Anthropic Leadership: The leadership of human being
(Greek) – Anthrop (ἄνθρωπος) means human
Nir Golan, an educational and leadership expert, suggests a new term, Anthropic Leadership: to mean human leadership. Leadership should be carried out alongside the comprehensive development of the human being regardless of his/her biological age. This new term is based on Anthropogogy.
Felix Adam first defined the term Anthropogogy in 1977 as: "The science and the art of permanently teaching and educating a person throughout any period of his/her psycho-biological development and in the functioning of his/her natural, ergo logical and social life."
In 1981, K.D Benne described the term as: "The guideline of learning and education of people of all ages, as the basis for human survival, highlighting the importance of controlling the processes of critical thinking and innovation, ability to listen and communicate with others whose views are contradictory. Provide the ability to learn how to learn again."
Nir Golan offers a new definition of Anthropogogy as: "Leadership a person (regardless of age) throughout significant learning towards behavioral change that can be implemented immediately." (Golan, 2014)
In today's reality, culture is changing rapidly, so leadership has to be a lifelong process: where the leader helps the person discover the unknown without repeating information about the known.
According to Golan, Anthropic Leadership has four basic principles:
1. The independent person: the perception of oneself as an independent entity. A person sees him/herself as someone who is self-directed; choosing what to be led to, how much and how to be led. The role of the leader is not to give ready answers to predetermined questions, but to help the person find out for him/herself what the important questions are and how to answer them. Through these questions, the dependence – independence conflict will decrease and there will be fewer objections to leadership.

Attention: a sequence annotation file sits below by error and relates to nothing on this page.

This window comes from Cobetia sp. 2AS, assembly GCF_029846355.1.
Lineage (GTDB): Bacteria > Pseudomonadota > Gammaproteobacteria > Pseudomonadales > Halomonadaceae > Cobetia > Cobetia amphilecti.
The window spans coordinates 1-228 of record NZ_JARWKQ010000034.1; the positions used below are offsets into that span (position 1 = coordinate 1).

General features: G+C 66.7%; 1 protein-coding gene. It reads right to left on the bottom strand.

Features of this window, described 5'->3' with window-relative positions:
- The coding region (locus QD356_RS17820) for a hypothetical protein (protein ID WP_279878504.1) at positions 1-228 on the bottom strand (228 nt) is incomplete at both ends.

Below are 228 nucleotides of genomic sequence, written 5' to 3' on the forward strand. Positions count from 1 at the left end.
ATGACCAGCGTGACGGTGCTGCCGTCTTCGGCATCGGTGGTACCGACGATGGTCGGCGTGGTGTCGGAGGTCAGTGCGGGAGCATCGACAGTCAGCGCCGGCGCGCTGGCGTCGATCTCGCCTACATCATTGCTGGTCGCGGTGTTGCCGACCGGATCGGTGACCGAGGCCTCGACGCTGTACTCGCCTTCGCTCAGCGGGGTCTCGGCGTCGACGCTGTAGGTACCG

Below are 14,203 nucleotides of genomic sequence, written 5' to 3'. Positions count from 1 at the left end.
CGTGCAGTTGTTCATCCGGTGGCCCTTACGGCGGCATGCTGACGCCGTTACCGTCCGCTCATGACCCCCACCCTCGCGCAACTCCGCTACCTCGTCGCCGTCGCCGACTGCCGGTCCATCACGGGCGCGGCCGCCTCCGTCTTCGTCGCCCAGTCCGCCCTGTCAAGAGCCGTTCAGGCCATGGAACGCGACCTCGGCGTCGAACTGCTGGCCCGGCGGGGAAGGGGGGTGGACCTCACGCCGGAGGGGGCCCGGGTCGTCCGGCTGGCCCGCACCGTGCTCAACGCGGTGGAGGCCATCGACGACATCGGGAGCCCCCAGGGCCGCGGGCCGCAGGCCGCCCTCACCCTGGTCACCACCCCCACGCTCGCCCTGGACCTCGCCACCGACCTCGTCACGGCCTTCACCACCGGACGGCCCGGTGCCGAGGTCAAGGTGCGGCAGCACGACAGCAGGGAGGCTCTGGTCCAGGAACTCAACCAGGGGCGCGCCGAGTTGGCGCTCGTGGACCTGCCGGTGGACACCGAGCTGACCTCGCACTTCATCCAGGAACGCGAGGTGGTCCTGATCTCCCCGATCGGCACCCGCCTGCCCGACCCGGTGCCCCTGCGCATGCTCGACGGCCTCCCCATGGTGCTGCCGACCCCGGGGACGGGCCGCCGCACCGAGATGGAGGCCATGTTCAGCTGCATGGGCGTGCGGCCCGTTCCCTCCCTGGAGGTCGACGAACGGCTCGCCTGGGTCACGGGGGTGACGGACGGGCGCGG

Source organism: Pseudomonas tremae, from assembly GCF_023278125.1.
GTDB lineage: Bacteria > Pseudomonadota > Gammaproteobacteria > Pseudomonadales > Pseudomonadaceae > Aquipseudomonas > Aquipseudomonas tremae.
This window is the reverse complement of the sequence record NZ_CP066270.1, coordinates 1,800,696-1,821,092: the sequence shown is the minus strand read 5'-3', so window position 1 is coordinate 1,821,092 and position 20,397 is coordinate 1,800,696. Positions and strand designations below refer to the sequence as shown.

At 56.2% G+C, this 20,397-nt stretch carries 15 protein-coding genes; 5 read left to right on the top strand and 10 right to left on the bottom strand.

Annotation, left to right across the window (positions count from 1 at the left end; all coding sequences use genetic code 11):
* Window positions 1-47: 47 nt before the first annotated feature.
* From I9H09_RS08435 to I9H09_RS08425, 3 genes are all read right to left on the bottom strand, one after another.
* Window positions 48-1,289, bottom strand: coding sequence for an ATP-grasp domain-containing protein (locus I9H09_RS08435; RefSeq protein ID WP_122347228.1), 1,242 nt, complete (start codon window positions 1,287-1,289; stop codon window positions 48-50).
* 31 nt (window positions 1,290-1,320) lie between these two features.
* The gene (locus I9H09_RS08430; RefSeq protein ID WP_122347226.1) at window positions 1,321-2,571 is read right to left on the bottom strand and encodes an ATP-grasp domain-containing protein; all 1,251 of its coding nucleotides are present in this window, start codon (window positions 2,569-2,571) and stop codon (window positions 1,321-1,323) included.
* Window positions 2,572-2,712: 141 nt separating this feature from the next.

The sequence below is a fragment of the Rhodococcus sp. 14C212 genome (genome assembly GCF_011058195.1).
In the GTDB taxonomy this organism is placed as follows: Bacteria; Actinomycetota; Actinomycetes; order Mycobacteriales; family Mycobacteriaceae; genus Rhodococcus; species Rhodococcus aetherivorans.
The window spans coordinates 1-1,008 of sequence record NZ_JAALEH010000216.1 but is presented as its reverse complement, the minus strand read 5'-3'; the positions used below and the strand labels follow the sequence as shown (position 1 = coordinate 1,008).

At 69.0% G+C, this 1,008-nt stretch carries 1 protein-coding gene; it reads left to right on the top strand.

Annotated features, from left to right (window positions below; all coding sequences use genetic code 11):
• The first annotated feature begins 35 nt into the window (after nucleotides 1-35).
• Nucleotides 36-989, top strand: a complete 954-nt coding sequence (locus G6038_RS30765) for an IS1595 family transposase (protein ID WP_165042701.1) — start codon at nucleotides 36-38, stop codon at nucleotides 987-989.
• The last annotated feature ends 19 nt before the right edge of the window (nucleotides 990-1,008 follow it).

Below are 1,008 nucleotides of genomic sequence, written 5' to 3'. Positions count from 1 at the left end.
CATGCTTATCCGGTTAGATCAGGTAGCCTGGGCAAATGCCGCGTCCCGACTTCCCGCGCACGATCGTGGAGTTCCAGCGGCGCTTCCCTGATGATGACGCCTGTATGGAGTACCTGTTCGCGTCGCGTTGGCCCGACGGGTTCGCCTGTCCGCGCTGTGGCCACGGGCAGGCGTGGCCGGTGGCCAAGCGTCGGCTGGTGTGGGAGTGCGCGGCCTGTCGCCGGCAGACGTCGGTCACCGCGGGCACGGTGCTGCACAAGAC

2. Adapting leadership to that person's needs: the person is ready to be led when he/she needs that specific leadership process, and it is incorporated into daily tasks and social functioning. He/she sees that the leadership process serves his/her personal development.
Since every person has their own characteristics and needs, therefore, the most effective way of leadership is to adapt leadership to the needs and characteristics of that individual person with reference to their emotional and mental components, and not only to cognitive and behavioral aspects.
3. Renovating leadership: In the digital age where there is widespread availability of network information, leadership should give news and added value to the person.
People approach leadership in possession of their life experiences. For leadership to be more significant, the person needs to connect the current leadership knowledge with his/her prior knowledge. As such, leaders have to find out the prior knowledge of the person and his/her previous experiences in order to connect it to the leadership experience and not lead him/her things they already know. Thus the leader who leads should renovate leadership.
4. Immediate and practical leadership: The main motive for human leadership is for problem solving. The person has a need for the immediate application of the results of the leadership process, so leadership has to be more focused in giving solutions to the particular problem. Leadership which cannot be implemented immediately is perceived as a waste of time.